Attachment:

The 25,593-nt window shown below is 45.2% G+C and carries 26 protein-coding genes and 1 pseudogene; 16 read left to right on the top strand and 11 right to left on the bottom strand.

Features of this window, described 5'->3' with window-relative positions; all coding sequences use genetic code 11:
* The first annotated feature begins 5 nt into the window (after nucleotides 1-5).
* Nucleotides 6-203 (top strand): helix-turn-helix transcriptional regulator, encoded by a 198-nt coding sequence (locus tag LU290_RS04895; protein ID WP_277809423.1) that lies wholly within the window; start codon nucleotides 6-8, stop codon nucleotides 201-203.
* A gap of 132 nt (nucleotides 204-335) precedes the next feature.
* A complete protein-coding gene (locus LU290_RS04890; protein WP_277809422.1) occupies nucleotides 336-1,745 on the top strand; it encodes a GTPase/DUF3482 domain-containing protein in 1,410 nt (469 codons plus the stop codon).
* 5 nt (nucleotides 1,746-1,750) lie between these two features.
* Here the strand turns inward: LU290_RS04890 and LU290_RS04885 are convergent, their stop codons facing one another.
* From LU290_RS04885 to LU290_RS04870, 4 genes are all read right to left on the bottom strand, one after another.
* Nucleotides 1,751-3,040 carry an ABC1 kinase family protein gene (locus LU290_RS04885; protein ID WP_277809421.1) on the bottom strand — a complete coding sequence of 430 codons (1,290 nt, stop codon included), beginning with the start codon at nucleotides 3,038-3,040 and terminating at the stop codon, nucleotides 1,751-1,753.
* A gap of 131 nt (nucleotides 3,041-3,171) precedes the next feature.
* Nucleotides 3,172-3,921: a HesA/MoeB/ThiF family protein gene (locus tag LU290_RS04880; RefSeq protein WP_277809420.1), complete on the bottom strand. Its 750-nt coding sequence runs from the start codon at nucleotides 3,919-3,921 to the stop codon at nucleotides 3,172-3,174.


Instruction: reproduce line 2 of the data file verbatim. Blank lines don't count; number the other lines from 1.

Features of this window, described 5'->3' with window-relative positions; all coding sequences use genetic code 11: